My name is Tina. Loved ones call me: Teen. Words are my chocolate. Music, my caramel. Photography, my bread. Girlfriends, my butter. Confession: Some girls dream about Manolo Blahniks or their next Hermes bag. Not me. I dream of freshly baked bread, perfectly barbecued meat & steaming bowls of Pho. My dream lover *cue Mariah Carey song* is someone who would read out a menu to me in Barry White’s baritone voice. I celebrate food, ask for help, interrupt conversations, laugh and cry hard, acknowledge the elephant in most rooms, fight for the underdog and believe in the power of storytelling. I was born and raised in Dubai and currently live in the beautiful city of Vancouver, known for some of the best sushi in the world.
Tina Francis
Tina Francis
  • Erin Wilson

    As soon as I saw the photo of you and Anne-Marie together, tears started to slip down my cheeks.

    To find home in another, in one’s self in another’s presence, in flowers and greens nurtured by tender human hands or the wildness of Creator… oh, my soul.

    • Anne-Marie

      Oh Erin. There’s a cup of tea waiting.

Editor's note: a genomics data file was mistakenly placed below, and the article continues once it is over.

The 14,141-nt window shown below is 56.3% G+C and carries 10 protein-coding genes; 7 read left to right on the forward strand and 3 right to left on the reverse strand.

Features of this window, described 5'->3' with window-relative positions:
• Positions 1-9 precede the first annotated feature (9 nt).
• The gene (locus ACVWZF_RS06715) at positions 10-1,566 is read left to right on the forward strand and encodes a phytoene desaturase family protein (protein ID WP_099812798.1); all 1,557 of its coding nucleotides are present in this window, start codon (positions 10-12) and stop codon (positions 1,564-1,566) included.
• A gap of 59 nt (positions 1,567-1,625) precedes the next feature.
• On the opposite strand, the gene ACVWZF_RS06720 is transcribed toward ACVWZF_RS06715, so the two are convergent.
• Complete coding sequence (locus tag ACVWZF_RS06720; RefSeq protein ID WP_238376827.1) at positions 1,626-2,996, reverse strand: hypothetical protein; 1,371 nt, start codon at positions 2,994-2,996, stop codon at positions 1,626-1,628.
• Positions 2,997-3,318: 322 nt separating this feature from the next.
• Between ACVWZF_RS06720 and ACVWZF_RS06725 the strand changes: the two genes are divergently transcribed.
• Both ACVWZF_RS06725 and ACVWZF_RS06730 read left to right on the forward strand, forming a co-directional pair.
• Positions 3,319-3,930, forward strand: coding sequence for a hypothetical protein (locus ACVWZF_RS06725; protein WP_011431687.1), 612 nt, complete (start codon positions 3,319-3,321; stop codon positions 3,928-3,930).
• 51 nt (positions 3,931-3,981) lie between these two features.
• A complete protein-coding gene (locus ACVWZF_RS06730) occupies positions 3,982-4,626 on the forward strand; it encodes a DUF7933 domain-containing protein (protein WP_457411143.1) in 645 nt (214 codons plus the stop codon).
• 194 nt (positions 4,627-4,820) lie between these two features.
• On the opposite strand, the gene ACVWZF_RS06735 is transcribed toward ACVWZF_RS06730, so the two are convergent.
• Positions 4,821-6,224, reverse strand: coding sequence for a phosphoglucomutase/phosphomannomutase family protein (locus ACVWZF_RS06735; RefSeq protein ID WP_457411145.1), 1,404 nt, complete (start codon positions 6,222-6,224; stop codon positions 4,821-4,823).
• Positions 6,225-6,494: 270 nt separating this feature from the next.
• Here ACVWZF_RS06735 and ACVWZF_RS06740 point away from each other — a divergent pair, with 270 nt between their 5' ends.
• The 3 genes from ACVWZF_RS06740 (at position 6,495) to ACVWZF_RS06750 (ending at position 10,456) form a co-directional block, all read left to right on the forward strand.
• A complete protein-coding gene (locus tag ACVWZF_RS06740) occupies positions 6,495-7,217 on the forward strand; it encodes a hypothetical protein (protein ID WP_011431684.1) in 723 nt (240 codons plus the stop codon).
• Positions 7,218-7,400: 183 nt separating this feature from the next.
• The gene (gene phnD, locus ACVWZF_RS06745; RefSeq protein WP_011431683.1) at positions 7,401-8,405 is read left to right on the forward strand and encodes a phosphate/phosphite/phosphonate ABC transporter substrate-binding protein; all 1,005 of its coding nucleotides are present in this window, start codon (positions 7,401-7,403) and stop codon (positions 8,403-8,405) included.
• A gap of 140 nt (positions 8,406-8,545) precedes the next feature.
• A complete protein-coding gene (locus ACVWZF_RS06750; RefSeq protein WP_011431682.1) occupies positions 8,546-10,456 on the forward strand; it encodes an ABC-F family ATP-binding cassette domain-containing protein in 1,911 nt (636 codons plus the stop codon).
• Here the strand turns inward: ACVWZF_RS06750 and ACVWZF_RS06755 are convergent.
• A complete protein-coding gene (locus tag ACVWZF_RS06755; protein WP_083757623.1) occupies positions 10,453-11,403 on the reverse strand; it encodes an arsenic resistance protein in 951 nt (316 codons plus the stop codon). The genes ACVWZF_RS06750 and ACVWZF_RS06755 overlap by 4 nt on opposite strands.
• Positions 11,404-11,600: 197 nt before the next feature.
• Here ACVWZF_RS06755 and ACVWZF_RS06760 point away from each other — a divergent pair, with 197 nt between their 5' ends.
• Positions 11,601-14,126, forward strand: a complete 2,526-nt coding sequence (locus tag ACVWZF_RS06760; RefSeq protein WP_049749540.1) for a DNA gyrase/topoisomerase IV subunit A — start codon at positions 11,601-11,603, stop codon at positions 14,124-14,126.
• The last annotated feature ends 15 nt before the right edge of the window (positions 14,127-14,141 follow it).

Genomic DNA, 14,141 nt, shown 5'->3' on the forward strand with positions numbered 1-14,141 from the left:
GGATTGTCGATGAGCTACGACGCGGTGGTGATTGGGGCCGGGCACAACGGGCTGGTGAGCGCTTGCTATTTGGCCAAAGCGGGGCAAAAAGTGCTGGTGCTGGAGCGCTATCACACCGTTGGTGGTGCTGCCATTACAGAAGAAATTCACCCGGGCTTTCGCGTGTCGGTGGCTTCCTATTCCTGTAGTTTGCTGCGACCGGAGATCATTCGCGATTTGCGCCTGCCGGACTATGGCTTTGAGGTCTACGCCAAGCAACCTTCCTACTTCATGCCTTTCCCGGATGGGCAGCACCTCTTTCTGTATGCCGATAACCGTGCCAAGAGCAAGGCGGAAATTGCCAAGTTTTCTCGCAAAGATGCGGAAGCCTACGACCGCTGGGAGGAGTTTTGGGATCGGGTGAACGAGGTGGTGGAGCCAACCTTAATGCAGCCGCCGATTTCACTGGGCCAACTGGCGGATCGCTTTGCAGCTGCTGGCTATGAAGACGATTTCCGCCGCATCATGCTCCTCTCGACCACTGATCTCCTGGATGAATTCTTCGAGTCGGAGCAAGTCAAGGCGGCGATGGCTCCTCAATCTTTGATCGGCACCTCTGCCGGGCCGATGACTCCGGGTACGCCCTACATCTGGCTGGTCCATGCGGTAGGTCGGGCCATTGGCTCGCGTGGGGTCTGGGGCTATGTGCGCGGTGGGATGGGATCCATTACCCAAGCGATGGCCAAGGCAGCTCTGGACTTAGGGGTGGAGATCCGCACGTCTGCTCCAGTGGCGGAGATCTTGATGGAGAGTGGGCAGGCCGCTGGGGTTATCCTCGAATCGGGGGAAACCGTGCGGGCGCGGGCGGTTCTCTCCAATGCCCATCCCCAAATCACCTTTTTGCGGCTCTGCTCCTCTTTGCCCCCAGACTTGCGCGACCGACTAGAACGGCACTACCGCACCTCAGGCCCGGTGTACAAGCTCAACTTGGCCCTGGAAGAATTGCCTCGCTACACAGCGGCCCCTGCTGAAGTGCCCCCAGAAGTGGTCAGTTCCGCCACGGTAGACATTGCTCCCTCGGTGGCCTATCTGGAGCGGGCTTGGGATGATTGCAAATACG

• Erin Wilson

        Your tea feels a world away right now… but your graciousness here… Anne-Marie, you teach me so much.

  • Bev Murrill

    I love you Tina!

    Anne-Marie… I wanna come to your house!

    Beautiful song/Lovely singer.

    • Anne-Marie

      You are very welcome Bev! But you need Tina there. She and Kupa make everything more lovely with their presence.

  • Anne-Marie

    Dear Tina, You make beauty with your hands and lens. We’re overwhelmed by the blessing of having you in our lives. You make the ordinary quite extraordinary, by attending and opening a view into the best of things. XOXOXO

  • Lovely post Tina! And there surely IS a connection between gardening and hospitality, and between gardening and so many other good things in fact. When God created humans he could have put us anywhere, but he chose a garden. I believe there is so much healing and goodness to be found from learning to care for the soil and, especially, to learn to work with the soil to bring forth food. I hope you get a chance to try!

  • Sharyn Sowell

    Oh, you have captured the essence our dear, dear friend in words.

    Her welcome and hospitality thrives in her home and garden but she brings the breath of sunshine and sunshine everywhere she goes, and kindness is her essence. I am blessed by Anne-Marie every time we speak, which thank the Lord, is often. She reflects Him so well.

    • Anne-Marie

      Sharyn you’re the queen of this thing extending radical welcome beyond by going out to the marginalized. So respect you. And you and Tina need to meet.

  • britney

    Tina, I love how you have quick eyes and a soft heart to just take in and receive all the beautiful things…. I love everything you write and photograph! And Anne-Marie, I wonder if you’ve ever slipped past us on the Greenlake trail! I’m the one with a little girl in a Ninja Turtle helmet, yelling at a dog that’s trying to eat the ducks. 😉